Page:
If the plentiful anti-gay comments by Nigerians and other Africans on online platforms like Twitter, is all you have to go by, one will be hard-pressed to find any reason to say Gay Rights across the old continent are improving in unprecedented ways.
This reason however, is why we are here – to keep for public record the journey from blemished but emerging societies, to patchwork nation states whose growth was interrupted by imperialist interference. Also, to developing nation-states trying their best to reign in the course of their history and set a course for the future that best suit their lived realities.
Angola, in a new penal code that came into force on Wednesday, has decriminalised same-sex relations and prohibited discrimination based on sexual attraction. The central African country had in 2019 scrapped an old penal code that criminalised what it described as “vices against nature,” paving the way for the recent historic win for Gay Rights in the country. Angola isn’t alone in this.
A growing number of African countries have since the turn of the 21st century revisited the archaic laws that are a relic of the colonial past and tossed them aside to adopt inclusive laws that will see to the flourishing of their citizens regardless of their sexuality. Neighbouring Mozambique did the same in 2015, barely a year after Nigeria embraced the wrong side of history and enacted the infamous Same-Sex Prohibition Act (SSMPA) that prescribes prison sentences ranging from 10 to 14 years for same-sex relations and community mobilization.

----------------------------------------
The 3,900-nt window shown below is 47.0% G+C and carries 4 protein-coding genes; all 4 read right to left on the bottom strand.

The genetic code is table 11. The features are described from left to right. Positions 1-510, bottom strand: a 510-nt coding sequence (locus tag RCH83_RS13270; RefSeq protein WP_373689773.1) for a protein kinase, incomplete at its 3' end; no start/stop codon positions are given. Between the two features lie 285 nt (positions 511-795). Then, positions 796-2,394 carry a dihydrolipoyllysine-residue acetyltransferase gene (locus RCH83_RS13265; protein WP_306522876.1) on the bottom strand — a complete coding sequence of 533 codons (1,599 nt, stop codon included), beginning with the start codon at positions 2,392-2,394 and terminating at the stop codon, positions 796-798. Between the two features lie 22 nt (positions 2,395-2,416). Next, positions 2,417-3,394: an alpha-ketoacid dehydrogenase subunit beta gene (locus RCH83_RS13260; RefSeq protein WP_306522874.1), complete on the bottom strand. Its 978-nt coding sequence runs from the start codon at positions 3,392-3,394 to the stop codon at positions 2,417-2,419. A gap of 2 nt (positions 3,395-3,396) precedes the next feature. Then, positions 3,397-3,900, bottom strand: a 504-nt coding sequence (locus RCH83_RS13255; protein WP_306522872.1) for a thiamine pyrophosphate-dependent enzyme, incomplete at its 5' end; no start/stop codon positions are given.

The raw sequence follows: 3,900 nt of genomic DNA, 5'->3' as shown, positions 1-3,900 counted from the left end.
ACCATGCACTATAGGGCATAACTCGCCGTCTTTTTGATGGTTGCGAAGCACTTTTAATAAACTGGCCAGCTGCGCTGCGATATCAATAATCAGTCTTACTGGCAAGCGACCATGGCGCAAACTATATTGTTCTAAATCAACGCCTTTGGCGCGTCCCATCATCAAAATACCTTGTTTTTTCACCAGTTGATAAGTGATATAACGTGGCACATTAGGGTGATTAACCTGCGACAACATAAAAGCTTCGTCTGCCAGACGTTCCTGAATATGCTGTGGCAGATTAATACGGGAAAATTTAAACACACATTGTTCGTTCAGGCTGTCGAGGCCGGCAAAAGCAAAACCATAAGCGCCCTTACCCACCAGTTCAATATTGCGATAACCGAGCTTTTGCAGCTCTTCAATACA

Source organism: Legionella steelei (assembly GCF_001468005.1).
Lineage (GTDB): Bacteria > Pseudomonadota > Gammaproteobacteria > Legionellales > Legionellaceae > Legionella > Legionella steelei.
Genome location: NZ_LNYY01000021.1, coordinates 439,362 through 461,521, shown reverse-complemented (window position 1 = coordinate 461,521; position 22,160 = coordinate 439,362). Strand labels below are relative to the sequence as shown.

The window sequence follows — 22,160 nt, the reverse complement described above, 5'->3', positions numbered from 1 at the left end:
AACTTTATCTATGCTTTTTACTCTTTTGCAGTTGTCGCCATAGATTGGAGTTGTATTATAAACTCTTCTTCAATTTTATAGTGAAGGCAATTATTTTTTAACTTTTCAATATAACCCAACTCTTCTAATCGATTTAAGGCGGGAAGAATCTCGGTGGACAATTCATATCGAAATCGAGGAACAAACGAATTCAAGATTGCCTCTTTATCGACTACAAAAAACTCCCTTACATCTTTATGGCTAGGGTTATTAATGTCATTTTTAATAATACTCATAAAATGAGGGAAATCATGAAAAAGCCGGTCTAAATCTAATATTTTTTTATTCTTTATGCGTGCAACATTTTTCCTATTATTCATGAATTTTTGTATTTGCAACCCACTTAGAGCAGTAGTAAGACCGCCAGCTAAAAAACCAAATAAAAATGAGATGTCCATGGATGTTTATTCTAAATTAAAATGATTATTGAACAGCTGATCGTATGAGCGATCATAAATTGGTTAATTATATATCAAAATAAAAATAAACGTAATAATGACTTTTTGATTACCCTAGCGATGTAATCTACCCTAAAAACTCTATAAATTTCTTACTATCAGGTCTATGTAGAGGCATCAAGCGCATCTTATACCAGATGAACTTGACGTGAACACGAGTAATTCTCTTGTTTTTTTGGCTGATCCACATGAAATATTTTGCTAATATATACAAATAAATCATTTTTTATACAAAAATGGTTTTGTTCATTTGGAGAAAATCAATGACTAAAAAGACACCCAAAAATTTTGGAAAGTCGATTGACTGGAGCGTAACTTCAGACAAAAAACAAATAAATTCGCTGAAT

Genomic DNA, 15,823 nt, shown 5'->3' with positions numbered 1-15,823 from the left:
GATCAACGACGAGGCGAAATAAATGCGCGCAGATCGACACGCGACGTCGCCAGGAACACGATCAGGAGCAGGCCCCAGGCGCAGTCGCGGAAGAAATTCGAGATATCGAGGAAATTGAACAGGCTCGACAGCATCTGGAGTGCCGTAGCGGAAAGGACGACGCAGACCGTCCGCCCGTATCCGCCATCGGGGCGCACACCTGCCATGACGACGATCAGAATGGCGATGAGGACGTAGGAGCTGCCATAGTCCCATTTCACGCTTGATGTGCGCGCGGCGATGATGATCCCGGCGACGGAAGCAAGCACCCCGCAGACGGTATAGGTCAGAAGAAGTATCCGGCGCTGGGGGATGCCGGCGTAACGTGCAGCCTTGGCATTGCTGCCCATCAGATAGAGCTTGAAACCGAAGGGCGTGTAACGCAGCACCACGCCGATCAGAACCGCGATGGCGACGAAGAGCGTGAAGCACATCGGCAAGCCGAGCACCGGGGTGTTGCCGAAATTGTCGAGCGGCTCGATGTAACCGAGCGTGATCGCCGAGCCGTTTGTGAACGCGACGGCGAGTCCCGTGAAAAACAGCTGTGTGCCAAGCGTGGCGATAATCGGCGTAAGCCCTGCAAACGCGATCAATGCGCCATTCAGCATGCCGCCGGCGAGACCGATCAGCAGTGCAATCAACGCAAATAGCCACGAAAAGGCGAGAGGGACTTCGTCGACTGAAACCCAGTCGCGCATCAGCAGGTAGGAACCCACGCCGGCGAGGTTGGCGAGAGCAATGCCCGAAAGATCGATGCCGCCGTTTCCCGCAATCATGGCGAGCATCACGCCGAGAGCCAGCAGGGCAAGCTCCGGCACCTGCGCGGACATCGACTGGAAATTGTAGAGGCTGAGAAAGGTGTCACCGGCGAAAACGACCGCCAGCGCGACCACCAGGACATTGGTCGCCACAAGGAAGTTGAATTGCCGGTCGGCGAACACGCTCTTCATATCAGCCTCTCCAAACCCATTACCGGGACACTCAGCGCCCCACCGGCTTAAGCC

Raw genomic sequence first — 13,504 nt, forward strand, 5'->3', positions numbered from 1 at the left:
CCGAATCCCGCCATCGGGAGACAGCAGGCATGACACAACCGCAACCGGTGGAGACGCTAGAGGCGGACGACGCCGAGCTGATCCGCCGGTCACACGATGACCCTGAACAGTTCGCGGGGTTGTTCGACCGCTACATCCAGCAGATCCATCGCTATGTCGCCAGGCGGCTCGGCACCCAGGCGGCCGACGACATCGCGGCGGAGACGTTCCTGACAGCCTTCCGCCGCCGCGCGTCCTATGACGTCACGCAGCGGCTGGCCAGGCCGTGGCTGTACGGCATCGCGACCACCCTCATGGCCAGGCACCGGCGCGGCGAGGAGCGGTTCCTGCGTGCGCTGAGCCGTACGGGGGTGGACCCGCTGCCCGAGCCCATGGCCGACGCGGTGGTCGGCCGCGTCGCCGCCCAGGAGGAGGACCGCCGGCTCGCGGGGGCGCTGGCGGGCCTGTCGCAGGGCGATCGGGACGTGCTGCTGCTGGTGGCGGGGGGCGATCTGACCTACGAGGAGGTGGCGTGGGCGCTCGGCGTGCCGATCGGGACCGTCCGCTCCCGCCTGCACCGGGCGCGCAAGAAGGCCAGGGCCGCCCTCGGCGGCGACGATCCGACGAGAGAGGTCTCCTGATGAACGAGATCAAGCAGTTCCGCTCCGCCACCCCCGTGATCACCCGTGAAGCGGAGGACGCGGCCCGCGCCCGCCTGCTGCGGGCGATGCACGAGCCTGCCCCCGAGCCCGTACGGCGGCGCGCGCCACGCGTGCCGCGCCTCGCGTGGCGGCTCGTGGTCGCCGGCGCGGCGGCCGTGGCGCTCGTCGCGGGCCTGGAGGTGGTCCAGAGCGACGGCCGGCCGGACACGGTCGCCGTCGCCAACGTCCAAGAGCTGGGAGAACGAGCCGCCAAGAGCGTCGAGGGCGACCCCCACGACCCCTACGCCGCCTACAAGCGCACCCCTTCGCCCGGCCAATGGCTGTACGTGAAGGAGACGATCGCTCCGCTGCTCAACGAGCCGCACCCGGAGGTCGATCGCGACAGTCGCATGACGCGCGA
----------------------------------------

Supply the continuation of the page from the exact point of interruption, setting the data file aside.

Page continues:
Attitudes towards same-sex relations remain bleak on the continent, making these wins tremendous; no matter where they are found. Whether it is in Botswana that in 2019 struck down section 164 of the country’s penal code ruling it unconstitutional, discriminatory and against public interest, or Lesotho that legalized same-sex activity in 2012, or the 11 African countries where same-sex activity was never criminalized in the first place.
With each of these wins for Gay Rights, an opportunity for self-reflection arises for countries like Nigeria where legalized prejudice remains the order of the day.
There is usually a vague defence beyond a myopic understanding of the two imperialist imported Abrahamic faiths – Christianity and Islam, for the harmful laws against gay people.
The irony of using theologies that sell hope to set ablaze the hope of millions for a dignified existence. Especially for many who don’t subscribe to said theologies even to begin with, will continue to dangle a mirror for Nigeria and African nations like her to see their shame for as long as these harmful laws remain. Hopefully, that won’t be for much longer.
2021 is a good year to scrap the SSMPA.